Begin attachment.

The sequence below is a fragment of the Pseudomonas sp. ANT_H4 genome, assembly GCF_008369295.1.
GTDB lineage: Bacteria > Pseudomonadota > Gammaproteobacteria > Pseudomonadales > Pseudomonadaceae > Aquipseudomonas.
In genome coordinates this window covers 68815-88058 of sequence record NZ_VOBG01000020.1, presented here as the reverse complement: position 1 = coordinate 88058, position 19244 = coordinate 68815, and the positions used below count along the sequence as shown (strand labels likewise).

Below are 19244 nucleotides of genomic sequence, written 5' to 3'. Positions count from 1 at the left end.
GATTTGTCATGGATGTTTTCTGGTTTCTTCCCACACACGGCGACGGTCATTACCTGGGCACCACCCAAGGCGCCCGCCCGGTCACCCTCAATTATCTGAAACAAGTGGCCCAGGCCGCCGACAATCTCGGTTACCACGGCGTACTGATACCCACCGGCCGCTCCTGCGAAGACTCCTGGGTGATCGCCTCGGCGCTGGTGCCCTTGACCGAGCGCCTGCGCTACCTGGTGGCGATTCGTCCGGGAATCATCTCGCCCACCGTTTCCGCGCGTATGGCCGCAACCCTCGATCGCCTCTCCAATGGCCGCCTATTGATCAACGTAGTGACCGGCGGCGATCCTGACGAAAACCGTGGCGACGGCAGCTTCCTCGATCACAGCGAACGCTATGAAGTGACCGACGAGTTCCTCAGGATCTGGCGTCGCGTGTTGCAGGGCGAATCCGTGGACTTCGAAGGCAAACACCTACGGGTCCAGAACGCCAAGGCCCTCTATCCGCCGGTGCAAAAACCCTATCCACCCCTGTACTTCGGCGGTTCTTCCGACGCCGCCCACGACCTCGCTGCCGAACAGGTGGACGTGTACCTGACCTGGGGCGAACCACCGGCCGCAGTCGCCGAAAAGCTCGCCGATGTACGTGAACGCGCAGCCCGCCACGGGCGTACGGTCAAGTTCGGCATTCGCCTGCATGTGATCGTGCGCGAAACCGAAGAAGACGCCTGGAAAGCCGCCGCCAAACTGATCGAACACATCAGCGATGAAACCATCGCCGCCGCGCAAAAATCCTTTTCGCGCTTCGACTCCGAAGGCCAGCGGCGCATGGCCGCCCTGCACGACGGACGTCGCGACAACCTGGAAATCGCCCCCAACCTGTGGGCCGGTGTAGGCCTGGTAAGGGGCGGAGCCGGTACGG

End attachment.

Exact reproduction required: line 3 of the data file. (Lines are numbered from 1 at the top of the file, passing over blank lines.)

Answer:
In genome coordinates this window covers 68815-88058 of sequence record NZ_VOBG01000020.1, presented here as the reverse complement: position 1 = coordinate 88058, position 19244 = coordinate 68815, and the positions used below count along the sequence as shown (strand labels likewise).